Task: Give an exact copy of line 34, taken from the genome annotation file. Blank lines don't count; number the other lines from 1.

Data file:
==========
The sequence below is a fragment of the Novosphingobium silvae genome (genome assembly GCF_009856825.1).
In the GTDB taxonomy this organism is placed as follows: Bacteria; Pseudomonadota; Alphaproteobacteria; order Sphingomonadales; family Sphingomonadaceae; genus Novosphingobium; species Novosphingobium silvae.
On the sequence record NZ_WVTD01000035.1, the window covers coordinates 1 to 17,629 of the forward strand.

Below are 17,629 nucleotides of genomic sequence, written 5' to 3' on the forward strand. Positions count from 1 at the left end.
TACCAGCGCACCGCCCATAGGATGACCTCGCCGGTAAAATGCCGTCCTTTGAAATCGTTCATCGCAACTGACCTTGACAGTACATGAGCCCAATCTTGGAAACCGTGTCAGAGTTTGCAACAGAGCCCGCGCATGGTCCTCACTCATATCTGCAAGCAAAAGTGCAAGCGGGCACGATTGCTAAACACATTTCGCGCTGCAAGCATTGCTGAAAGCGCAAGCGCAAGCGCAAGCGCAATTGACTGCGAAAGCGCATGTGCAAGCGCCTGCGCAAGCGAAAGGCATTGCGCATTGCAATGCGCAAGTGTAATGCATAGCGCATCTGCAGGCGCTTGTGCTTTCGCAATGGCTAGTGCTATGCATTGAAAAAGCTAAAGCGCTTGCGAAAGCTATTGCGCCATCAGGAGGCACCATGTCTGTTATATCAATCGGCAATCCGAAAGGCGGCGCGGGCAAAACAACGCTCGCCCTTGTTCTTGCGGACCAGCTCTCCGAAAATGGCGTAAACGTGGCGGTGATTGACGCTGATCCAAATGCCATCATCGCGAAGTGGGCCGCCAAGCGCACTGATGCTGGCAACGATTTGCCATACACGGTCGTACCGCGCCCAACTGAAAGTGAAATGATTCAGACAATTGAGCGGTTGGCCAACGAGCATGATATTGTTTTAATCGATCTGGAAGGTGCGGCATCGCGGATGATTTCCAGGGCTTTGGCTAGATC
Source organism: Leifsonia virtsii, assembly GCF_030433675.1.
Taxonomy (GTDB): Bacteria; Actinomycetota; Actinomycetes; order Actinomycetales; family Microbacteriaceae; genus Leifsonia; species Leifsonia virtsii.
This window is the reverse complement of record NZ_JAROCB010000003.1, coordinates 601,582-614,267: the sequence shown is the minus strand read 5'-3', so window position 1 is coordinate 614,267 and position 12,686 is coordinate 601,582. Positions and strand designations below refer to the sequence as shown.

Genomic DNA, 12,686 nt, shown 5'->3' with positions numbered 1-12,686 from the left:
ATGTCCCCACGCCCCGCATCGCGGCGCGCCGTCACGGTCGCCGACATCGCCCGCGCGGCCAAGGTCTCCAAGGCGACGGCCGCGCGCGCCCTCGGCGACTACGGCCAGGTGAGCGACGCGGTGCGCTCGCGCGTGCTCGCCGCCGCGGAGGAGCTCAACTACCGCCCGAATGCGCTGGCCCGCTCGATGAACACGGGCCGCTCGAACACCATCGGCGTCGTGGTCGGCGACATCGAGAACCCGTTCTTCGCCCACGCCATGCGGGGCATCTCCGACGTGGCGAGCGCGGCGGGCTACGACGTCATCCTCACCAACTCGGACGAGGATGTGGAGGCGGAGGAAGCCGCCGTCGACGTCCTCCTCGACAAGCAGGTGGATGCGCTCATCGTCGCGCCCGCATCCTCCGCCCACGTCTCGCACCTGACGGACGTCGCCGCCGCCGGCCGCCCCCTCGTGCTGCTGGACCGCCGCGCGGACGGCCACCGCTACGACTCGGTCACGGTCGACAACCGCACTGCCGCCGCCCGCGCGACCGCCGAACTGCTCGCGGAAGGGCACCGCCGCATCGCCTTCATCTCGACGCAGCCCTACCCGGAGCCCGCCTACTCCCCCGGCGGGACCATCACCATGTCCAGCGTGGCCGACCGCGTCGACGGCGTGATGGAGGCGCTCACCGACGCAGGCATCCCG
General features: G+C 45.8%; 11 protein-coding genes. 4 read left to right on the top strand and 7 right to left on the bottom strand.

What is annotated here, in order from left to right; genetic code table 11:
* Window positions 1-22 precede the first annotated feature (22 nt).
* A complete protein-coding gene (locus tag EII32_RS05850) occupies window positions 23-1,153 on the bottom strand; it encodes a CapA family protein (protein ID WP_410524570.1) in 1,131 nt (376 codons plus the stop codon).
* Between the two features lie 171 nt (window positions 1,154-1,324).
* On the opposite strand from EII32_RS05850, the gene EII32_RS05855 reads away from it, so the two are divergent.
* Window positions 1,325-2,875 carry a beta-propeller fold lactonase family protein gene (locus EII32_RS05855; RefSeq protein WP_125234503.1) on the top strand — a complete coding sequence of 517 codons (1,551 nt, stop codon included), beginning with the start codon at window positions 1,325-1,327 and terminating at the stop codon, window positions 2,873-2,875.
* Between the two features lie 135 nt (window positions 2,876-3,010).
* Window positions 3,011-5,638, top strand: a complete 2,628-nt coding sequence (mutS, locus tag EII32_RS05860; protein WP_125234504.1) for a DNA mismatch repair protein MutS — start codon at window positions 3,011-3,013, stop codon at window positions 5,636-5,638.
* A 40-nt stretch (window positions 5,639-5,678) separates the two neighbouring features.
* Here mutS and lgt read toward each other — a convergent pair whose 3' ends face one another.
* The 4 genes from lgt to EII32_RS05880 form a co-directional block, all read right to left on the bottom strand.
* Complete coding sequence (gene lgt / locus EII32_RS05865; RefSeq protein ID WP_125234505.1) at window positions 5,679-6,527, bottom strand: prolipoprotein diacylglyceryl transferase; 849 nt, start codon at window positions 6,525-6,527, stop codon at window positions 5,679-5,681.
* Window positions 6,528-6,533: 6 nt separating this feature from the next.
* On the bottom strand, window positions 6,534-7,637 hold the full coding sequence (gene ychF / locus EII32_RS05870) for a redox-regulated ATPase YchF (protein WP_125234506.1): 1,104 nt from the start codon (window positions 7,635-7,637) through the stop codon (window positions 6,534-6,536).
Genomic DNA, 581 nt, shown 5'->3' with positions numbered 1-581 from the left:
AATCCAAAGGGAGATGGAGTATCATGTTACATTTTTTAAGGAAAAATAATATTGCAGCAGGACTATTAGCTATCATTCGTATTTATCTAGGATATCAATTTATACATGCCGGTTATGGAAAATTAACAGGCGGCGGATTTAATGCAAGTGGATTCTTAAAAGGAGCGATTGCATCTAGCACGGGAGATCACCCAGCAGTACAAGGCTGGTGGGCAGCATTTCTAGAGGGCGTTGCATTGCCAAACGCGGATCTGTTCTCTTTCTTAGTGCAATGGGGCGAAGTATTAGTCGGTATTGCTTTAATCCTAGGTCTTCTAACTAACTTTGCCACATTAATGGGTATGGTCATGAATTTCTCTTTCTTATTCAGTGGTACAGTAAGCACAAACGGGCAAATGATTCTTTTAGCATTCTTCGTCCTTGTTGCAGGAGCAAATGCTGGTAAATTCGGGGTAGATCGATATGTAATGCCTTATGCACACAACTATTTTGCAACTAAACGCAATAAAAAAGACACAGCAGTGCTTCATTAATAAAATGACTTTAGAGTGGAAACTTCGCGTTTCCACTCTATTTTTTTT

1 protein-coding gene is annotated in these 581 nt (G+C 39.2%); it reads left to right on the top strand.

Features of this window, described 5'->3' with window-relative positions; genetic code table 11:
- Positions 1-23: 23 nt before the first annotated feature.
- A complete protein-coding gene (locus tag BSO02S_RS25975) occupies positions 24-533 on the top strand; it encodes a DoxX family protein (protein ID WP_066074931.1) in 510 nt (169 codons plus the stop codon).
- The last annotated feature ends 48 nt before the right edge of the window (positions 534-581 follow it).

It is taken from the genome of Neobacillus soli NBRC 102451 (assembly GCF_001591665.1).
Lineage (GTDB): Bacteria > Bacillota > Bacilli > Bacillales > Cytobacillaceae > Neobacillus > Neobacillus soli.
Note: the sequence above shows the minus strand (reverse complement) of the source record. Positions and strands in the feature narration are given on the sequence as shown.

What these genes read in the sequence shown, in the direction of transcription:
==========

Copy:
Lineage (GTDB): Bacteria > Bacillota > Bacilli > Bacillales > Cytobacillaceae > Neobacillus > Neobacillus soli.